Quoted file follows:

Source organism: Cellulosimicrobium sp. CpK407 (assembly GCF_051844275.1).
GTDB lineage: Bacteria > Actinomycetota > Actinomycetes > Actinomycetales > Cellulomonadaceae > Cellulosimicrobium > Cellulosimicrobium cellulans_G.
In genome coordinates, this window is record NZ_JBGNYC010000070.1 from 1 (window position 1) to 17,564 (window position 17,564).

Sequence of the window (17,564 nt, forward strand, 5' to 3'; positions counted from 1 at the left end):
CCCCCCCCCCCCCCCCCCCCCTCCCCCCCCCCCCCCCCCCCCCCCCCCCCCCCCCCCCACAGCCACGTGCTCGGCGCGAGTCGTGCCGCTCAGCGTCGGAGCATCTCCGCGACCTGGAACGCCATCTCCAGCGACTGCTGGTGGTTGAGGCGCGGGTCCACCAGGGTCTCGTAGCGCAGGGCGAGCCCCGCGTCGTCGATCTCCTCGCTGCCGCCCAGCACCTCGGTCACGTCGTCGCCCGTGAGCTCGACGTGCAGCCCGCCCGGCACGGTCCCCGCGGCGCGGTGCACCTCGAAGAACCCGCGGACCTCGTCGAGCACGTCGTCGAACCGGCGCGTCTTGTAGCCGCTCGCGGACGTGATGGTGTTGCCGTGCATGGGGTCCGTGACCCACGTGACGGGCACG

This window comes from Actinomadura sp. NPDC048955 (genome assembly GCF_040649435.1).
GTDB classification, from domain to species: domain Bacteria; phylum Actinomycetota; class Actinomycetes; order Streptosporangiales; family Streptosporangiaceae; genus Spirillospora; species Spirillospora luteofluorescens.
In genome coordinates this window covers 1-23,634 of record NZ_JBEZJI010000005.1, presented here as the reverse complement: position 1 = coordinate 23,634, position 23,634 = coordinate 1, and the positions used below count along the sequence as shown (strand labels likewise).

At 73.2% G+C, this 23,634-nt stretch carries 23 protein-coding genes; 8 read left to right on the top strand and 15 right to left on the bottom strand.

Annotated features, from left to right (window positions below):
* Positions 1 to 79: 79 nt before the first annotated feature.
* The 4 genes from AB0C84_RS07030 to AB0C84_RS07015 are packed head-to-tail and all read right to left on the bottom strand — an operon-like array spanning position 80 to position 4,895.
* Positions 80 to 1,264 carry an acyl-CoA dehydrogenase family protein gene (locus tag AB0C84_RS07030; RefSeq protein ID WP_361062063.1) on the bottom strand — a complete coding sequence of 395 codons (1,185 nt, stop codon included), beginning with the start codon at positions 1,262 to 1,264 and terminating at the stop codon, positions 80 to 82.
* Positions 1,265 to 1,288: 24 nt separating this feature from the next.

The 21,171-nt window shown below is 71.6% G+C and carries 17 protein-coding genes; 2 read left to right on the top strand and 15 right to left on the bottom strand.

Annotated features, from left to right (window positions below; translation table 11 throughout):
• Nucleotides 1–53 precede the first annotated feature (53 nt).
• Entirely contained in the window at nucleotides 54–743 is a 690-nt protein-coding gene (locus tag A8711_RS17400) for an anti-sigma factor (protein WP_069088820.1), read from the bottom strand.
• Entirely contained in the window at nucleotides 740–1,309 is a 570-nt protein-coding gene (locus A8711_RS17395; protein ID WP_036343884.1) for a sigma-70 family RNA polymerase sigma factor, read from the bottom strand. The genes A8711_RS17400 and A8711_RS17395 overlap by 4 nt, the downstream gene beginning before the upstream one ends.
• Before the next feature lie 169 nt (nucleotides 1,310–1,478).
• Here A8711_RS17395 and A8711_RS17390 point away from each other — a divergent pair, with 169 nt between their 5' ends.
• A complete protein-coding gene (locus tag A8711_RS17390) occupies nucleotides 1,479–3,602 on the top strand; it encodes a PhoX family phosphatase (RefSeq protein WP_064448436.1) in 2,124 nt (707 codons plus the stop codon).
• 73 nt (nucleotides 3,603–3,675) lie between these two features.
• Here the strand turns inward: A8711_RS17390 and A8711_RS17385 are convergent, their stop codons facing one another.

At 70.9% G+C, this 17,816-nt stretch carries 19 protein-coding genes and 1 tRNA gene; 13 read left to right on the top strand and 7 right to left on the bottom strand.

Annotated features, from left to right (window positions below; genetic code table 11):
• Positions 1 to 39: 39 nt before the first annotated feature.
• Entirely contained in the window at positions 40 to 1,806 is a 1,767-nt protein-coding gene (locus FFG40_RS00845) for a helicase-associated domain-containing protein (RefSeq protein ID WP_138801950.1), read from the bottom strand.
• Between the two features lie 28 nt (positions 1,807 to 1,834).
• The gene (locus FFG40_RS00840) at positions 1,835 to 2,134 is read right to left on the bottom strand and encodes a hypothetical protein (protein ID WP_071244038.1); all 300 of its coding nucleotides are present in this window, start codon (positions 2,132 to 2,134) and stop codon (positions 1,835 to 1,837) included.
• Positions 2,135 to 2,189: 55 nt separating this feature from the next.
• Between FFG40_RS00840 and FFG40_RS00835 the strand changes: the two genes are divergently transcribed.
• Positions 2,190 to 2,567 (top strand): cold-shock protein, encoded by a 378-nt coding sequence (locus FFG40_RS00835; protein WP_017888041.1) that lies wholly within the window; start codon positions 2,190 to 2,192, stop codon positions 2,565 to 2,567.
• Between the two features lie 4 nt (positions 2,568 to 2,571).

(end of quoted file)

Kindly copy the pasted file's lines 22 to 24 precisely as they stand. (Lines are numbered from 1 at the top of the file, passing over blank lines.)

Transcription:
• A complete protein-coding gene (locus tag A8711_RS17390) occupies nucleotides 1,479–3,602 on the top strand; it encodes a PhoX family phosphatase (RefSeq protein WP_064448436.1) in 2,124 nt (707 codons plus the stop codon).
• 73 nt (nucleotides 3,603–3,675) lie between these two features.
• Here the strand turns inward: A8711_RS17390 and A8711_RS17385 are convergent, their stop codons facing one another.